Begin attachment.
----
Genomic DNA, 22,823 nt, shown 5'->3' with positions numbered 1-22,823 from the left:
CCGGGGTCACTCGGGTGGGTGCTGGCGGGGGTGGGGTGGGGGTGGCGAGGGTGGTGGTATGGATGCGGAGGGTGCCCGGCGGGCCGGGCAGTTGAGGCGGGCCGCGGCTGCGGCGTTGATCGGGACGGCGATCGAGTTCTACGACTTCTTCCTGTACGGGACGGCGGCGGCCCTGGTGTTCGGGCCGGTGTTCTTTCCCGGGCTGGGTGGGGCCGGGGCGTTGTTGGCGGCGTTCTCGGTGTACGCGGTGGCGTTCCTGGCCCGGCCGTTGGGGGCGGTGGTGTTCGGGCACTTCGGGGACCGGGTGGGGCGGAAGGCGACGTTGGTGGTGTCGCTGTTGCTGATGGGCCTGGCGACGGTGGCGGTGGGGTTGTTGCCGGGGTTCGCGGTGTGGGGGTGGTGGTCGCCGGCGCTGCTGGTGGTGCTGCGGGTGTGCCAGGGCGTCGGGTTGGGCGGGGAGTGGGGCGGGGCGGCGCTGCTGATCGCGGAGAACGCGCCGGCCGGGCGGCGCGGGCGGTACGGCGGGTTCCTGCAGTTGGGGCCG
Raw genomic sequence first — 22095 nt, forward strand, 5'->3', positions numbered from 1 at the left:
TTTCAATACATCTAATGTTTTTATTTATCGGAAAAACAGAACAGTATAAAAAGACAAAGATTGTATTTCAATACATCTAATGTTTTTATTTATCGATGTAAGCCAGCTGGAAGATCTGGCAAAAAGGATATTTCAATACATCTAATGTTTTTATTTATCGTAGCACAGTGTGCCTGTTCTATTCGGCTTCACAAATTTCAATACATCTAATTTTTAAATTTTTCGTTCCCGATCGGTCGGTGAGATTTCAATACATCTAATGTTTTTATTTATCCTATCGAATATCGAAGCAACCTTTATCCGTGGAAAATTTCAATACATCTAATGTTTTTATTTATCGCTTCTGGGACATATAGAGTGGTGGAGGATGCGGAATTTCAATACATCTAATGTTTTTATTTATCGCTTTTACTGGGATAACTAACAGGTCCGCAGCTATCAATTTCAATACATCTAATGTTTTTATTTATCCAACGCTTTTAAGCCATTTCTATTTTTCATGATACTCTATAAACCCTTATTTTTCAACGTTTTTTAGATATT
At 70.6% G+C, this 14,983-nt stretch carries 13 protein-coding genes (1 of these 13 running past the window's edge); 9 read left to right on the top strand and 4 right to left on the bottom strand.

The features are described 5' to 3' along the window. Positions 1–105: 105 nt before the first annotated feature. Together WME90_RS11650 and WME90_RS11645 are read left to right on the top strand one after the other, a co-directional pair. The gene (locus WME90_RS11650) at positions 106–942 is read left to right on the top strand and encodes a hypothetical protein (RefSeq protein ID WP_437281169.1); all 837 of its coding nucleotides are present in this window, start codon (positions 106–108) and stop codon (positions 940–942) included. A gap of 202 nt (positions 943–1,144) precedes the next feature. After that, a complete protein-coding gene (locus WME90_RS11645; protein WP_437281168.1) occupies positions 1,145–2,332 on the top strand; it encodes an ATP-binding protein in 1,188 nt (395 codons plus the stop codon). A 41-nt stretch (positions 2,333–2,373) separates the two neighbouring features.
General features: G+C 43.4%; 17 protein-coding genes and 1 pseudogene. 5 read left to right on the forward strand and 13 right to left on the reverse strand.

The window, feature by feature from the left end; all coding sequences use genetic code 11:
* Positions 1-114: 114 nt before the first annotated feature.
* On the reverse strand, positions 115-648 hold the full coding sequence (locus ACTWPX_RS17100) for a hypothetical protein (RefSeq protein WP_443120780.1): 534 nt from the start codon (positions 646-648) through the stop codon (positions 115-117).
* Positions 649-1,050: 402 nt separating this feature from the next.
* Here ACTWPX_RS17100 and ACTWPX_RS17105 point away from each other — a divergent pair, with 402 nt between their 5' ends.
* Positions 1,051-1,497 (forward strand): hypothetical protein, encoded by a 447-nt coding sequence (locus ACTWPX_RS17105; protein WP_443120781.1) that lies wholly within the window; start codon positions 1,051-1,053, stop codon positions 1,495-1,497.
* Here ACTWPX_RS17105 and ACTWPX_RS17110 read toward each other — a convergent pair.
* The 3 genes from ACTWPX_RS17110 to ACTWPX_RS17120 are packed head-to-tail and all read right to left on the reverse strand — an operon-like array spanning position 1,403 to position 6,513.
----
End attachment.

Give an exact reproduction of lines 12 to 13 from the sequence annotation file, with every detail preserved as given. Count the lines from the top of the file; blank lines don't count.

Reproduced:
* Here ACTWPX_RS17100 and ACTWPX_RS17105 point away from each other — a divergent pair, with 402 nt between their 5' ends.
* Positions 1,051-1,497 (forward strand): hypothetical protein, encoded by a 447-nt coding sequence (locus ACTWPX_RS17105; protein WP_443120781.1) that lies wholly within the window; start codon positions 1,051-1,053, stop codon positions 1,495-1,497.